- Pros: Ounce for ounce, generic bullion is less expensive than premium gold bullion.
- Cons: Smaller sizes — for example, 5-gram and 1-gram bars — can carry a 25% premium, which you don’t recoup when you sell. They may be slightly harder to sell or barter because some buyers prefer bullion issued by government mints.
- Comment: Gold is the ultimate store of wealth; as such, it’s intended to be held for a long time.
7) Premium Gold Bullion
Premium gold bullion is produced by government mints. Examples of premium gold include American Gold Eagles and Gold Buffalos, Canadian Gold Maple Leafs and South African Gold Krugerrands. Most of these coins are offered in multiple sizes. You can reduce premiums by buying larger-sized coins.
- Pros: It’s beautiful. When bought in rolls you can get a smaller premium. They may be slightly easier to sell or barter because some buyers prefer bullion issued by government mints.
- Cons: Ounce for ounce, the premiums are higher than generic gold bullion.
- Comment: As with premium silver, if appearances matter then add these to your collection. If a dealer is selling them cheap then, buy some. Otherwise, I suggest avoiding them because of the high premiums.
Gold and Silver Prices and Investing Advantages
With the unfolding turmoil taking place in economies and financial markets worldwide, investing your hard earned money is riskier now more than ever. But believe it or not, many folks consider the here and now a prime investment opportunity! How could this be, you ask? Simple – it is in volatile periods when investing in gold and silver bullion makes the most sense. Let’s take a look at some of the advantages these precious metals can offer.
For starters, understand that gold and silver have always been valuable. Even after crossing an ocean in ancient times, if you wanted to do business, you had better have your purse full of gold, or silver. In addition to gold and silver holding its’ place as a primary form of money throughout recorded history, it has also been recognized by virtually all corners of the earth as valuable.
Kingdoms as well as individual merchants conducted their business in gold and silver, since everyone considered it an acceptable form of payment. Even as recently as the 20th century, sovereign nations paid for goods among themselves in the form of precious metals. Although cumbersome, a country knew beyond a reasonable doubt that a payment in bullion was legitimate.
Both gold and silver hold their value. A paper note can lose it’s value (take Zimbabwe or Argentina as modern day examples), and a government issued bond can fall into default (as of this writing, Europe is having plenty of trouble with selling bonds to investors).
These scenarios aren’t at all far-fetched; just read any major newspaper today for specific examples of these very real scenarios. Although the metals’ value does fluctuate, it still has-and holds-value. In fact, both gold and silver appreciate long term.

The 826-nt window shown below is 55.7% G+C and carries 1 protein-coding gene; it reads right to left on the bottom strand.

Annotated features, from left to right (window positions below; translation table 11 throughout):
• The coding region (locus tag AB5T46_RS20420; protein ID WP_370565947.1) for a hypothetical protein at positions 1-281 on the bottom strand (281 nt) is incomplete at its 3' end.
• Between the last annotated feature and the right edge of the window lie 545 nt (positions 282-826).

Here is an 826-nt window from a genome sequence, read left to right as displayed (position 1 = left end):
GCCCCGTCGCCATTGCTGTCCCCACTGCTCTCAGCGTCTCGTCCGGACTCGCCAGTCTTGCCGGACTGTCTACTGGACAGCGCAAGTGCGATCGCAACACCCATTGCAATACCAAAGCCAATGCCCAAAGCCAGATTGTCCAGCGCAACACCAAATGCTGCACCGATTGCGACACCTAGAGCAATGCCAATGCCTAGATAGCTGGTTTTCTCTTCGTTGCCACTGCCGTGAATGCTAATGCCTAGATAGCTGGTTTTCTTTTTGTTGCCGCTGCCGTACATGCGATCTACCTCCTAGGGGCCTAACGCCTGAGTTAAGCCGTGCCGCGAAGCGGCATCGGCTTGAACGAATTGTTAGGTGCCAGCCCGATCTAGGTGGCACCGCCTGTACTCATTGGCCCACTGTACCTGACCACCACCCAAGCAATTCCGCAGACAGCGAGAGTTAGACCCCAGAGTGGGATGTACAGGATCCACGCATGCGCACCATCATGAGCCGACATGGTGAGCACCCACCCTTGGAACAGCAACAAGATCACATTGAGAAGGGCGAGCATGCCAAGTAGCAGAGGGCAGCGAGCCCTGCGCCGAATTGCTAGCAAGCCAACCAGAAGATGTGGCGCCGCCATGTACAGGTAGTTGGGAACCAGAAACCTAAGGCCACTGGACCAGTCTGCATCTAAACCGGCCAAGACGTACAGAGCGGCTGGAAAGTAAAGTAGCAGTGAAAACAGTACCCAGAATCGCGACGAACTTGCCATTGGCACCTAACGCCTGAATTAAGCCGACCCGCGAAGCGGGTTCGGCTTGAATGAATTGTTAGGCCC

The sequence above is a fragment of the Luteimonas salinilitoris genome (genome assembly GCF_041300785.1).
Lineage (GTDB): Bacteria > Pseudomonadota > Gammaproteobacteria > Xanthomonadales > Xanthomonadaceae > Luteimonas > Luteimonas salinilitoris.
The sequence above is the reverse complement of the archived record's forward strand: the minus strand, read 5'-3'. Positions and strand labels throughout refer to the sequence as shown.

If a person was concerned with losing his savings, or preserving hard earned capital, investing in gold and silver would act as a form of insurance. Therefore, if market events proved too volatile, one could enjoy a hedge from uncertainty as in gold and silver prices. And gold and silver can even represent a valuable inheritance. For many investors, this can be the ultimate safety vehicle.
What do these factors have to do with you? Everything! Regardless of your age, occupation, or station in life, both gold and silver bullion can be practical, prudent investment now and in years to come. These five factors represent just a portion of the advantages to be had by investing in these precious metals.
Only certain parts of the world are blessed to have bullion deposits in the earth. And it is very unlikely that one of those places is your backyard. Thus, its scarcity adds to its’ value. Even if you’re not a “player” in the stock market, buying some gold or silver today could be a wise investment for years to come.
If you’re ready to invest in a precious metals portfolio consisting of all the IRA-Approved Gold and Silver Coins today, we suggest purchasing or rolling over your current retirement plan to a Gold or Precious Metals IRA Account.
For more information on what gold and silver coins are IRA-Approved see our Pages:
View our List of Top 10 Gold IRA Companies and see for yourself why we only choose to work with the best company. It is far better to invest your gold and silver coins with the best Gold and Silver IRA company than to hold onto them yourself, firstly for security and also as investing in gold and silver should be considered a long-haul speculation.
Do you have any questions on how to find the best gold and silver coin prices for your IRA? Ask below!